Cornellians Amanda Lalonde (PhD Musicology '14) and current graduate student Mackenzie Pierce both have articles appearing in the current edition of the journal 19th-Century Music.
In "Flowers over the Abyss: A Musical Uncanny in Nineteenth-Century Criticism," Lalonde examines the emergence and purpose of the uncanny in instrumental music and criticism. From the abstract:
The term unheimlich (uncanny) comes into usage in German music criticism in the nineteenth century and is often used to describe instrumental music, particularly sections of works featuring the ombra topic. While the idea that instrumental music can be uncanny regardless of text or program is not novel, this work differs from most existing scholarship on the musical uncanny in that it presents a possible precursor to the twentieth-century psychoanalytic uncanny. Instead, it examines Schelling's definition of the uncanny in the larger context of his ideas in order to form a basis for theorizing a version of this aesthetic category that is active in the nineteenth-century critical discourse about music.
In the early nineteenth century, music becomes uncanny because it discloses what should remain hidden from finite revelation. Critics understand passages of instrumental ombra music as uncanny moments when music calls attention to itself as the sensuous manifestation of the Absolute. They remark on these passages’ effacing of boundaries and sense of becoming, residues of eighteenth-century uses of the topic in operatic supernatural scenes and as part of a chaos-to-order narrative in symphonic music. The article concludes with the reception of the opening of Beethoven's Ninth Symphony and the finale of Schubert's Octet, D. 803, using critics’ comments as a basis for extrapolating, through new analyses, as to the features that might make the particular works remarkable as examples of music's uncanny power made manifest.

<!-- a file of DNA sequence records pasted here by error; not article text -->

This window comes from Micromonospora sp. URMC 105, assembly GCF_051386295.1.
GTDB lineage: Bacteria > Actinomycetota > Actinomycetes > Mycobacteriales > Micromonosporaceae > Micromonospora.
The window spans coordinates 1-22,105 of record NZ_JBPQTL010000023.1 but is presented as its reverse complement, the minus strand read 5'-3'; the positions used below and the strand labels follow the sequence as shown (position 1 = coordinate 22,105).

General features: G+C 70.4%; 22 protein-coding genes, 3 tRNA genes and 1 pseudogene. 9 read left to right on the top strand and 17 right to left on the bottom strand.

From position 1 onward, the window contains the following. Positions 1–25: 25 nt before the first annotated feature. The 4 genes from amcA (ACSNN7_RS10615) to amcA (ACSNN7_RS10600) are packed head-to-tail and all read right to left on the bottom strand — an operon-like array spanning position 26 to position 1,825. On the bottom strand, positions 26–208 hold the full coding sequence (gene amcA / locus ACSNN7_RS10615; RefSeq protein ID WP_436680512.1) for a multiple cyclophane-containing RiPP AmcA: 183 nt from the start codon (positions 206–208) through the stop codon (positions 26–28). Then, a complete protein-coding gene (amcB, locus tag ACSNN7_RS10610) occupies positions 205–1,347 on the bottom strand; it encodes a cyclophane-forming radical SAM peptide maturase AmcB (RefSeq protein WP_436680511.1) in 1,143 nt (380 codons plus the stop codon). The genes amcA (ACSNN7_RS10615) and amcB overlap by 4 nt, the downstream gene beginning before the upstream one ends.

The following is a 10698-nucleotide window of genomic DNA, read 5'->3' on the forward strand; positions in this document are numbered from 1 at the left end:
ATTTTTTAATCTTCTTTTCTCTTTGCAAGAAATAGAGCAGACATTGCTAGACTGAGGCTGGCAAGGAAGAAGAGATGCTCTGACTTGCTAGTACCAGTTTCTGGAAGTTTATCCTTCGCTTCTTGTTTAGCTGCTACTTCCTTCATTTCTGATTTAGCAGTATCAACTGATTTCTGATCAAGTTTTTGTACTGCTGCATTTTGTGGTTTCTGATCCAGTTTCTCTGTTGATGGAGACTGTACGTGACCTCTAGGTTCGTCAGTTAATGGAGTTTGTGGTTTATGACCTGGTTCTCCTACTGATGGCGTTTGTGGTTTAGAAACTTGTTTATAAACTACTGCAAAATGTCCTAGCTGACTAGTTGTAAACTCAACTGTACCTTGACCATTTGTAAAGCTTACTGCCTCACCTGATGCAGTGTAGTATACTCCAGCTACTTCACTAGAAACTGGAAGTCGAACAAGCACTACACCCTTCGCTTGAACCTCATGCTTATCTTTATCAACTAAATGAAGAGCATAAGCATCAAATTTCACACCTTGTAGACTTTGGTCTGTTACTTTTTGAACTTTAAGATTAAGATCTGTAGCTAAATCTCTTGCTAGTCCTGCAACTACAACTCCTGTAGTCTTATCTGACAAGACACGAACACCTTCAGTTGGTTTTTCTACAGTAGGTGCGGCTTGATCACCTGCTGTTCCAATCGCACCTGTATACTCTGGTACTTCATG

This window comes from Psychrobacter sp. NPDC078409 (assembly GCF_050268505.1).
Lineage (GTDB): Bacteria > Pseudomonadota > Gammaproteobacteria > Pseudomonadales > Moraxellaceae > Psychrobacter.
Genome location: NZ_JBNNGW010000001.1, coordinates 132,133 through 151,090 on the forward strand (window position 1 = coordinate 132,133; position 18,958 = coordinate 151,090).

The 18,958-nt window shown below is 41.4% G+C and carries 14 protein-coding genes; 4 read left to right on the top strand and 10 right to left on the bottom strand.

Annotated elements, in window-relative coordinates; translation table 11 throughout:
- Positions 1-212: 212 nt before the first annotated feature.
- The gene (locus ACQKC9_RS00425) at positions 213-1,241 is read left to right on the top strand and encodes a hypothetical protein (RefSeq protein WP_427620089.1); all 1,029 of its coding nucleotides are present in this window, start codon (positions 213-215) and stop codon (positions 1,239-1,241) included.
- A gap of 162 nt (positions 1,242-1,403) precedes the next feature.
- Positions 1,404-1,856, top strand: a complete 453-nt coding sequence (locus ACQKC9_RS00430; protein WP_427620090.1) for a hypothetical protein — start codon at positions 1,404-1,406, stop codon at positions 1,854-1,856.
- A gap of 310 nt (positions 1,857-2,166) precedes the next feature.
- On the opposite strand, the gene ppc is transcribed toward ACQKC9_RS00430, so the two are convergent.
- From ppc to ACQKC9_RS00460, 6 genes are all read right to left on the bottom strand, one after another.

Dr. Lalonde is an Assistant Professor of Musicology at the University of Saskatchewan.
In "Writing at the Spreed of Sound: Music Stenography and Recording beyond the Phonograph," Pierce describes the efforts of capturing and notating live music. From the abstract:
Music shorthand systems devised by Michel Woldemar, Hippolyte Prévost, and August Baumgartner adapted the quill strokes of speech stenography to the seemingly analogous domain of music. Eschewing conventional staff notation in favor of cursive lines that indicated pitch, register, interval, and duration, music stenographers endeavored to record in real time instrumental improvisations and fleeting inspirations that would otherwise have been lost forever due to a lack of recording technology. To advocates of such methods, more efficient technologies of musical writing were indispensable for capturing fugitive musical thoughts and acts: music stenography aided Hector Berlioz, for example, in the composition of his Requiem. For others, including Rossini, Fétis, and contributors to the Allgemeine musikalische Zeitung, the claims and merits of stenography were a source of controversy as well as fascination.
Grounded in a corpus of seventy music stenographies that have been largely ignored by musicologists and historians of technology alike, this article asks how musical intuitions became musical texts, thereby entering print-based networks of circulation. Although the importance of “genius” and “work” as historical concepts regulating the production, ontology, and reception of nineteenth-century music has long been acknowledged, the material basis of these concepts has been overlooked until recently. The efforts of musical stenographers demonstrate that the inscription and circulation of material texts provided the means by which musical inspiration could be registered and stored, constituting a material substrate on which such idealist concepts depended. Whereas historians of sound recording have focused on seismic historical and cultural shifts wrought by the introduction of the phonograph in 1877, the preoccupation with capturing music in the decades preceding and following this date suggests an alternate conception of text-based sound recording.
These articles appear in 19th-Century Music, Vol. 41 No. 2, Fall 2017.